The Most Powerful Discovery Engine on the Planet

Med City copyMore by accident than design the South East of England has become possibly the most powerful life science discovery engine on the planet. An unparalleled era of academic ambition has seen our universities expand and excel at a prodigious pace. London and the South East now has five of the world’s top 40 life science universities, more than the rest of the EU combined, and they all have plans to grow fast.

New campuses, research centres and laboratories are sprouting all over the “golden triangle” formed by Oxford, Cambridge and London, with Imperial, University and King’s Colleges at its heart.

The region already contains the largest agglomeration of high quality scientific research in the world. When you add in globally significant new developments like The Francis Crick institute in London, an entirely new medical research organisation housing1,500 scientists, the air is positively crackling with possibility.

Except, there’s a problem: We have largely kept this phenomenon a secret from the world. Well, we’re British; we don’t like blowing our own trumpet (yeah right). The truth is we just hadn’t put the jigsaw together. There it was, staring us in the face, and we just didn’t see it – until today.

This morning an idea that began life in my drifting thoughts on a crowded Tube carriage, and gained shape and coherence when bounced around by my team at City Hall, is announced as a reality by the Mayor of London.

We had seen the amazing rise of the tech and digital sectors in the Capital, supported by a dedicated organization called the Tech City Investment Organisation. Run by entrepreneurs but paid for by the government, it carefully nurtures the sector without stomping all over it. As a result, 27% of all new jobs in London are in that industry.

The truth is, I’m a closet science geek so I put these two notions together, for I was convinced that London needs to capture all those discoveries in life sciences and turn them into companies, jobs and cures. Let’s reproduce a winning formula: As a joke, I called it Med City.

The name stuck and this morning Boris announced the establishment of Med City, complete with a Chairman, a stellar advisory board, offices, staff and a budget. A year of careful coalition building and budget submissions has resulted an organization whose mission is to build the life sciences industry in South East England to be as globally significant and economically critical as financial services is today.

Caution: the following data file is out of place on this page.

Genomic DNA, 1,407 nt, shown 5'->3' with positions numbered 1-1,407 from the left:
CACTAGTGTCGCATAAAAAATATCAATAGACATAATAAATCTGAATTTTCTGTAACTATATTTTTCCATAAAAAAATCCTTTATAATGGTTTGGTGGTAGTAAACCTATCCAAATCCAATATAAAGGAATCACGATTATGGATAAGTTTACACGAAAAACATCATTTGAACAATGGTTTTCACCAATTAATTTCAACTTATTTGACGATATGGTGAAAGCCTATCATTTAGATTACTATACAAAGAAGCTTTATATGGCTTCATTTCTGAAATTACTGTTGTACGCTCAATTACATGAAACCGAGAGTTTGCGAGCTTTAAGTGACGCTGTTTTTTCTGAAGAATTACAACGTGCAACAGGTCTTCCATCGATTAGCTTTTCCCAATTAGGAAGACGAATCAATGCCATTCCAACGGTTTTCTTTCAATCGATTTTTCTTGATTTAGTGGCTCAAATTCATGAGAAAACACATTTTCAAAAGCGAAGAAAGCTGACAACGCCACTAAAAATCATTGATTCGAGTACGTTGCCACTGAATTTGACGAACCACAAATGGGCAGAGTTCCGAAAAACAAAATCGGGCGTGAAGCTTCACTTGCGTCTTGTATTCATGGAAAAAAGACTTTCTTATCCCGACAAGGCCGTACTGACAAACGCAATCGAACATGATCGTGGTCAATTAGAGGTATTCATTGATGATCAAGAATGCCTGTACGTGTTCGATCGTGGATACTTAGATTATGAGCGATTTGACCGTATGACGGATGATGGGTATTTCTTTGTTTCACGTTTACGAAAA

The first task is to build the cluster in terms of participants. We already have GlaxoSmithKline and Astra Zeneca who earn more than £50 billion (in mostly exports) between them. But who else do we need, large and small? There is movement already: Johnson & Johnson, the world’s largest healthcare company have put down a cat’s paw, an innovation centre, as they sniff the air looking for opportunity. Critically though, we need the world’s venture capitalists to see the opportunities and colonise rapidly.

But we must also build the cluster physically. Do we have enough incubator and follow-on space for entrepreneurs to grow? Should there be a fast rail link between Oxford and Cambridge? (The answer is ‘yes’, by the way). Are there large scientific installations and institutions that could be located in the region?

Discovery happens somewhere, in a building, in a piece of equipment, paid for by someone – have we got all the stuff we need?

The model of the life sciences industry is changing rapidly and the C word is in vogue. Such are the risks, regulation and cost of drug discovery these days, that ‘collaboration’ is the only way. Med City’s second job will be to enable this joint working and animate the cluster. Collaboration among academics, between them and the industry, and then in turn with the mountain of cash that sits in London’s coffers will be critical. Cash doesn’t just need to find discoveries; if we are to make any progress, it needs a hunger for discoveries.

And of course London is blessed with a living laboratory in the National Health Service. Every genome type exists in London so you needn’t travel to conduct your clinical trial. Another key task will be opening our hospitals.

The third job will be to promote the cluster. Alongside the research sits manufacturing of course, and we want as much of that as we can get, but there are other areas of importance economically. For instance, London has the world’s largest collection of medical publishers. Our private hospitals are big earners for the city. Medical and related conferences are flocking to the capital. Next year we have 35,000 cardiologists meeting at Excel, which is worth £120 million to the city. We want to be seen as the landing place for science in Europe and we now have a compelling story to tell.

Despite solid evidence to the contrary, much of economic life in the UK is based on the erroneous notion that growth is a zero sum game. The result is bitter regional competition for business and investment, with much of the bile aimed at London. So when three highly competitive regions decide to join forces, and see their offerings as complementary, it is a special day. When that also involves five top universities laying down their academic rivalry, then the world really should take notice. Not least because in doing so they might work together to solve some of the most intractable problems and debilitating diseases that affect all of us no matter where we come from.